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Scientists Find Possible Cause of Asthma, And How to Prevent an Attack

 Here's how to stop asthma from ever happening in the first place.

BEC CREW
23 APR 2015
 

For the first time, researchers in the UK have discovered that a particular protein is playing a key role in the development of asthma, and knowing this, they’ve found a class of drugs that can effectively treat its most harrowing symptoms.

Working with mouse models and human airway tissue from asthmatic and non-asthmatic volunteers, the team found that an existing class of drugs, called calcilytics, can be surprisingly effective in reversing some of the worst symptoms of the condition, including the narrowing of the airways, which causes a shortness of breath; and airway twitchiness and inflammation. 

 

The research is pretty encouraging, because while some people respond well to available treatments, one in 12 people affected by asthma are yet to find a medication that works for them. Working with these drugs could mean a more comprehensive treatment option for asthmatics. The team also thinks it could work as a treatment for other illnesses that are associated with throat inflammation, such as chronic obstructive pulmonary disease (COPD) and chronic bronchitis.

Interestingly, calcilytics were first developed around 15 years ago as a treatment for osteoporosis, because they showed potential in strengthening deteriorating bones by triggering a release of hormone via a type of protein called a calcium sensing receptor (CaSR). While they proved disappointing and ultimately ineffective in treating osteoporosis, they were at least found to be safe for people and caused minimal side effects, which is why they’re such a promising option for future asthma trials.

"Our findings are incredibly exciting," lead researcher Daniela Riccardi, from the Cardiff University School of Biosciences, said in a press release. "For the first time we have found a link between airways inflammation, which can be caused by environmental triggers - such as allergens, cigarette smoke and car fumes - and airways twitchiness in allergic asthma."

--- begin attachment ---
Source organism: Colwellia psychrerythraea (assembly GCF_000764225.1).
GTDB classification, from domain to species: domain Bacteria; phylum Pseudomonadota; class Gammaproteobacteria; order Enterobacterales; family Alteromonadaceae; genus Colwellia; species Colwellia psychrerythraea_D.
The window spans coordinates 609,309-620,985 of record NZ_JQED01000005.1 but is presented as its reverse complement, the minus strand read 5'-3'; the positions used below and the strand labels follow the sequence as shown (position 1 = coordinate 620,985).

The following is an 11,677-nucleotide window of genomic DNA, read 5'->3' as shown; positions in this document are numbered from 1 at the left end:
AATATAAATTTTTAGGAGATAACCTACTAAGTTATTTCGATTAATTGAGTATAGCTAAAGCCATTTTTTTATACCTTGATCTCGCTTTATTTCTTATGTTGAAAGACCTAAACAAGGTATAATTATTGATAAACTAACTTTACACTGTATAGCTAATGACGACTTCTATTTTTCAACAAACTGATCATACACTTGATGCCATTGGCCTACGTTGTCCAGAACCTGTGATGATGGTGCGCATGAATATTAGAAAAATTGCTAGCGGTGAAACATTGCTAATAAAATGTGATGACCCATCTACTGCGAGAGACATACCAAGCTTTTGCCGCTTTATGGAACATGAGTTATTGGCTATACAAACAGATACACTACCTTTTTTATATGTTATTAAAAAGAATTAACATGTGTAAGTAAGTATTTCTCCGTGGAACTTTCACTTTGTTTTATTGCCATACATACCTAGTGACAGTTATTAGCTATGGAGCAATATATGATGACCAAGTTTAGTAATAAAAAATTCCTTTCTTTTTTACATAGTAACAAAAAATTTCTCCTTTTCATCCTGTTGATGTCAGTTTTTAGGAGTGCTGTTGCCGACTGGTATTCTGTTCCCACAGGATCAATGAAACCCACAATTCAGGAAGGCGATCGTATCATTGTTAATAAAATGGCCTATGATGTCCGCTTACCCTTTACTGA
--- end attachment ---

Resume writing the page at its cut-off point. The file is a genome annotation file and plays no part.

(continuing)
Publishing in the journal Science Translational Medicine, Riccardi and her team discovered that CaSR is activated by these environmental triggers, but the when calcilytics drugs are nebulised directly into the lungs, they deactivate CaSR and prevent every one of the main symptoms of asthma from occurring.

Samantha Walker, Director of Research and Policy at Asthma UK, discusses the findings in the press release:

"This hugely exciting discovery enables us, for the first time, to tackle the underlying causes of asthma symptom. If this research proves successful, we may be just a few years away from a new treatment for asthma, and we urgently need further investment to take it further through clinical trials. 

Asthma research is chronically underfunded; there have only been a handful of new treatments developed in the last 50 years so the importance of investment in research like this is absolutely essential."

The team is now looking at getting the funding they need to get calcilytics into clinical trials once they can prove that direct application to the lungs is safe. They predict that the treatment could be available in as little as five years time. "If we can prove that calcilytics are safe when administered directly to the lung in people, then in five years we could be in a position to treat patients and potentially stop asthma from happening in the first place," said Riccardi.

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